Every child gets hurt, and some children are more adventurous and more likely to get hurt than others. Your child might also get sick, or contract a medical condition. These issues will require costly medical care. Not all of these medical expenses will be covered by your insurance, and you might have trouble paying for them.
Fortunately, if the other parent of your child shares custody and pays child support, he or she may be legally responsible to help you pay for these medical expenses.
Collecting your child's medical expenses from an ex
Your child custody agreement should dictate the way you will split medical expenses for your child. It might be a 50-50 division, or it could be a different arrangement depending on the respective economic situations of you and your ex.
The process of getting payment from you spouse should be fairly straightforward. Save all of your receipts for any medical expenses. If the expense is out of the ordinary and not routine -- or if the expense will be particularly high -- notify your spouse and gain approval for the expense before incurring it. Then, save the receipts for the expense if you make the entire payment, or give your spouse directions on how to pay the doctor directly and provide him or her with receipts showing the exact amount owed.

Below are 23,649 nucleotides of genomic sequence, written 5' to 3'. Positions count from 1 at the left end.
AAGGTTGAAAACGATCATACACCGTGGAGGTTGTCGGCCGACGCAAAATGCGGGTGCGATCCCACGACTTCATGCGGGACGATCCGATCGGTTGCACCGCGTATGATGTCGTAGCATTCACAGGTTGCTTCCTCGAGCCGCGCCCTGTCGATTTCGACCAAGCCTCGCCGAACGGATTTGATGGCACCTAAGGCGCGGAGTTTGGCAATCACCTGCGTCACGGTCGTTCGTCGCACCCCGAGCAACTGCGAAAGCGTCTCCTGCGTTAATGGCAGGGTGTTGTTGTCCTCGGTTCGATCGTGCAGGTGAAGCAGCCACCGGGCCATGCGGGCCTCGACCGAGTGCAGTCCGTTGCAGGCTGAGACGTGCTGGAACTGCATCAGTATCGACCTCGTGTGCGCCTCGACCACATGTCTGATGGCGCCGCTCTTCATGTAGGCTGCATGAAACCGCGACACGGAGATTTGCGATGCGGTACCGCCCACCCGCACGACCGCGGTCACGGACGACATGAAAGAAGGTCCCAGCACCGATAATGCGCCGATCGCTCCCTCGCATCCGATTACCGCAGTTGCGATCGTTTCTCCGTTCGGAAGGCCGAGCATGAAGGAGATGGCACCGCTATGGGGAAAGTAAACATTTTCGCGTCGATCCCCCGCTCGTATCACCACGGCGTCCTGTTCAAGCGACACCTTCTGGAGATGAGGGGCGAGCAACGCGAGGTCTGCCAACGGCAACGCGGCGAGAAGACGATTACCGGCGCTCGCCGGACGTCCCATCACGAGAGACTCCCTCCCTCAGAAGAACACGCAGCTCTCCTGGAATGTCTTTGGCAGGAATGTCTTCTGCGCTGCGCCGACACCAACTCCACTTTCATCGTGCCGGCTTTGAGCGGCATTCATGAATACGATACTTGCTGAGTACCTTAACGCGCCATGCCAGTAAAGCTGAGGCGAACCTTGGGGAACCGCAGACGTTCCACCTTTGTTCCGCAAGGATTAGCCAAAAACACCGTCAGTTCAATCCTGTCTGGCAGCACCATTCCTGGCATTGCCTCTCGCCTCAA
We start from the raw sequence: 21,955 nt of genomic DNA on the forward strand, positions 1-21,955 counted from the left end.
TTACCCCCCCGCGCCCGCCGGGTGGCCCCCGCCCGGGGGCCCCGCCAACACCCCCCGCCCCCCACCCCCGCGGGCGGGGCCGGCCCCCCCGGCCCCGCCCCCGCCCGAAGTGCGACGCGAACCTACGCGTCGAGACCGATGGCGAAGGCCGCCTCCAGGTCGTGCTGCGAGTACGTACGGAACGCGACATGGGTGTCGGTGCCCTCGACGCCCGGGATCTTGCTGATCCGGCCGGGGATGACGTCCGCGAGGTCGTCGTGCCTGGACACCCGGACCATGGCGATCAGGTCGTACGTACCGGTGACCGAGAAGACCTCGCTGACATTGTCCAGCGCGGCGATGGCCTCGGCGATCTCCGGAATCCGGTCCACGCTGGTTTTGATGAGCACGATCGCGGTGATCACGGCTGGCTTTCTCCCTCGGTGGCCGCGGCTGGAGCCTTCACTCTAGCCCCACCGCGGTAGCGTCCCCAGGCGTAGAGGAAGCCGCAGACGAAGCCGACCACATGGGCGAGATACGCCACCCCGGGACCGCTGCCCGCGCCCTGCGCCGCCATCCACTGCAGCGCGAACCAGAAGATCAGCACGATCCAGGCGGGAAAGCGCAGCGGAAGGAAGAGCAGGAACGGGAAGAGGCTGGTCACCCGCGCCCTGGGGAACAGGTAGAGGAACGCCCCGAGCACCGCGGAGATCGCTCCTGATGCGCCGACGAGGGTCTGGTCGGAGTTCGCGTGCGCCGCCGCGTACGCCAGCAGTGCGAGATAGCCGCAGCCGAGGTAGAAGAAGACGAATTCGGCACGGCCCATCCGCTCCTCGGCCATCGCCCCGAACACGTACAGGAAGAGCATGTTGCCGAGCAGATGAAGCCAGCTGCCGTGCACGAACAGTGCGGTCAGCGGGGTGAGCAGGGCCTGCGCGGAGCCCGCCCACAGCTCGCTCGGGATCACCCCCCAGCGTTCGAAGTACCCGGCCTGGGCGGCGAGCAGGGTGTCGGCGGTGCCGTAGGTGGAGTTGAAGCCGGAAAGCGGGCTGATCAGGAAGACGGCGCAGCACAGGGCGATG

The timing, notice and reasonableness of the medical expense
To ensure that you receive payment for the medical expense, be sure to keep in mind that courts will review any medical expense dispute in terms of timing, notice and reasonableness.
Timing and notice: You must reach out to the other parent and give him or her a sufficient amount of time to approve or disprove of a significant medical expense whenever possible. In emergency situations, this will not be possible, but in other circumstances, it will be possible to give a sufficient amount of time.
Reasonableness: If you haven't gained the other spouse's permission, you must ensure that the medical cost is reasonable. For example, a court might not view an expensive cosmetic procedure to be reasonable, as it may not be necessary for the health of the child. The other parent should have the ability to approve or disprove of any non-essential medical costs.
Every child's medical situation is different
If you're currently having a disagreement with your ex over a future or past medical expense, you may want to explore your legal rights. By determining how a court might decide a disagreement over this particular child medical expense, you can decide on whether or not to move forward with the procedure and/or the best method to ensure you receive the amount your ex is responsible to pay.